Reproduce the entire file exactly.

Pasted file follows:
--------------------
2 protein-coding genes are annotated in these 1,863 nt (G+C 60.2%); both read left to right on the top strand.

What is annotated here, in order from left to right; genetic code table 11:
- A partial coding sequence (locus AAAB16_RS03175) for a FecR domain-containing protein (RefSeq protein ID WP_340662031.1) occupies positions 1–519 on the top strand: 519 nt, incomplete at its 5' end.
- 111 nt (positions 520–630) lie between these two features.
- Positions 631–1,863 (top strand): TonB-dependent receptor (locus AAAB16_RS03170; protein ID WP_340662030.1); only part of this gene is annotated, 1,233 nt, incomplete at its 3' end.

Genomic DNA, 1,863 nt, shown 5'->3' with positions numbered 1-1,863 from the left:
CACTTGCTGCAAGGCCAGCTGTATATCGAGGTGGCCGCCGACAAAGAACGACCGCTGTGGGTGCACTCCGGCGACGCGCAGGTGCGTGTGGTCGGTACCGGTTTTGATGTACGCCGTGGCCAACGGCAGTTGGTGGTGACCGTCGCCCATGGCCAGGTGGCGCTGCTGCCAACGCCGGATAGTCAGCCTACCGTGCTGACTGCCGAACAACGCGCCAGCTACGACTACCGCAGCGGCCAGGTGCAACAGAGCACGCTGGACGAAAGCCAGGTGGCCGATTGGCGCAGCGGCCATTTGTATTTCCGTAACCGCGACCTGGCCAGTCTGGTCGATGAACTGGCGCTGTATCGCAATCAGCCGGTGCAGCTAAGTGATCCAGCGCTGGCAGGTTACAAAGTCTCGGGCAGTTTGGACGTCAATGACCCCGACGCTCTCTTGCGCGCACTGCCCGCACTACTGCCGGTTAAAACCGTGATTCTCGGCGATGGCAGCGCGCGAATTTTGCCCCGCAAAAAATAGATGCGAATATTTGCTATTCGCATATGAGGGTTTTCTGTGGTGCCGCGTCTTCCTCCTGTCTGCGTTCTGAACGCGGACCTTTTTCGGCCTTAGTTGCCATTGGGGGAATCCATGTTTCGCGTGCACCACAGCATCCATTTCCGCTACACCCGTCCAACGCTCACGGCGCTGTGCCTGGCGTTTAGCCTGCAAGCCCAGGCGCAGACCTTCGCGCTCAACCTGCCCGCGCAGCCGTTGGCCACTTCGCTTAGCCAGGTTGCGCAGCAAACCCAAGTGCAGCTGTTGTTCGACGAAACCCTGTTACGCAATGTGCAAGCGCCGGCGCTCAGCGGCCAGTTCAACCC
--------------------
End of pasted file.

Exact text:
2 protein-coding genes are annotated in these 1,863 nt (G+C 60.2%); both read left to right on the top strand.

What is annotated here, in order from left to right; genetic code table 11:
- A partial coding sequence (locus AAAB16_RS03175) for a FecR domain-containing protein (RefSeq protein ID WP_340662031.1) occupies positions 1–519 on the top strand: 519 nt, incomplete at its 5' end.
- 111 nt (positions 520–630) lie between these two features.
- Positions 631–1,863 (top strand): TonB-dependent receptor (locus AAAB16_RS03170; protein ID WP_340662030.1); only part of this gene is annotated, 1,233 nt, incomplete at its 3' end.

Genomic DNA, 1,863 nt, shown 5'->3' with positions numbered 1-1,863 from the left:
CACTTGCTGCAAGGCCAGCTGTATATCGAGGTGGCCGCCGACAAAGAACGACCGCTGTGGGTGCACTCCGGCGACGCGCAGGTGCGTGTGGTCGGTACCGGTTTTGATGTACGCCGTGGCCAACGGCAGTTGGTGGTGACCGTCGCCCATGGCCAGGTGGCGCTGCTGCCAACGCCGGATAGTCAGCCTACCGTGCTGACTGCCGAACAACGCGCCAGCTACGACTACCGCAGCGGCCAGGTGCAACAGAGCACGCTGGACGAAAGCCAGGTGGCCGATTGGCGCAGCGGCCATTTGTATTTCCGTAACCGCGACCTGGCCAGTCTGGTCGATGAACTGGCGCTGTATCGCAATCAGCCGGTGCAGCTAAGTGATCCAGCGCTGGCAGGTTACAAAGTCTCGGGCAGTTTGGACGTCAATGACCCCGACGCTCTCTTGCGCGCACTGCCCGCACTACTGCCGGTTAAAACCGTGATTCTCGGCGATGGCAGCGCGCGAATTTTGCCCCGCAAAAAATAGATGCGAATATTTGCTATTCGCATATGAGGGTTTTCTGTGGTGCCGCGTCTTCCTCCTGTCTGCGTTCTGAACGCGGACCTTTTTCGGCCTTAGTTGCCATTGGGGGAATCCATGTTTCGCGTGCACCACAGCATCCATTTCCGCTACACCCGTCCAACGCTCACGGCGCTGTGCCTGGCGTTTAGCCTGCAAGCCCAGGCGCAGACCTTCGCGCTCAACCTGCCCGCGCAGCCGTTGGCCACTTCGCTTAGCCAGGTTGCGCAGCAAACCCAAGTGCAGCTGTTGTTCGACGAAACCCTGTTACGCAATGTGCAAGCGCCGGCGCTCAGCGGCCAGTTCAACCC